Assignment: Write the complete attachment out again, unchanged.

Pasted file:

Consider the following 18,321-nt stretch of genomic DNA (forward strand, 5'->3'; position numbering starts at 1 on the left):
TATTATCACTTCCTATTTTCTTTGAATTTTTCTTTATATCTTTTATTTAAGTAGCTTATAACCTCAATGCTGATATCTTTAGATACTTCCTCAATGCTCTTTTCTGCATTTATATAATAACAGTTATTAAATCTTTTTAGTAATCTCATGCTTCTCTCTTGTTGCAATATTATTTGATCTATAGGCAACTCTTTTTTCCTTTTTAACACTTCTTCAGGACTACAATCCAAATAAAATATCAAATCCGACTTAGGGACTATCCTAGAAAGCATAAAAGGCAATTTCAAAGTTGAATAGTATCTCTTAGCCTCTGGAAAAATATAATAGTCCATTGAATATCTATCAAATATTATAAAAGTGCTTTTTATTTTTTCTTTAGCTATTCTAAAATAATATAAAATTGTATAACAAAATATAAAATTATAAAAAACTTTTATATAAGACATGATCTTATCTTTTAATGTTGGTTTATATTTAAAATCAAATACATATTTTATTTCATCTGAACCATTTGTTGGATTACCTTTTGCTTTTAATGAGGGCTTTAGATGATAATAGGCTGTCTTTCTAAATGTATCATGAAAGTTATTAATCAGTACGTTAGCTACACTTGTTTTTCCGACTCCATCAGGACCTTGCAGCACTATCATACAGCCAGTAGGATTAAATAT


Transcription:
Consider the following 18,321-nt stretch of genomic DNA (forward strand, 5'->3'; position numbering starts at 1 on the left):
TATTATCACTTCCTATTTTCTTTGAATTTTTCTTTATATCTTTTATTTAAGTAGCTTATAACCTCAATGCTGATATCTTTAGATACTTCCTCAATGCTCTTTTCTGCATTTATATAATAACAGTTATTAAATCTTTTTAGTAATCTCATGCTTCTCTCTTGTTGCAATATTATTTGATCTATAGGCAACTCTTTTTTCCTTTTTAACACTTCTTCAGGACTACAATCCAAATAAAATATCAAATCCGACTTAGGGACTATCCTAGAAAGCATAAAAGGCAATTTCAAAGTTGAATAGTATCTCTTAGCCTCTGGAAAAATATAATAGTCCATTGAATATCTATCAAATATTATAAAAGTGCTTTTTATTTTTTCTTTAGCTATTCTAAAATAATATAAAATTGTATAACAAAATATAAAATTATAAAAAACTTTTATATAAGACATGATCTTATCTTTTAATGTTGGTTTATATTTAAAATCAAATACATATTTTATTTCATCTGAACCATTTGTTGGATTACCTTTTGCTTTTAATGAGGGCTTTAGATGATAATAGGCTGTCTTTCTAAATGTATCATGAAAGTTATTAATCAGTACGTTAGCTACACTTGTTTTTCCGACTCCATCAGGACCTTGCAGCACTATCATACAGCCAGTAGGATTAAATAT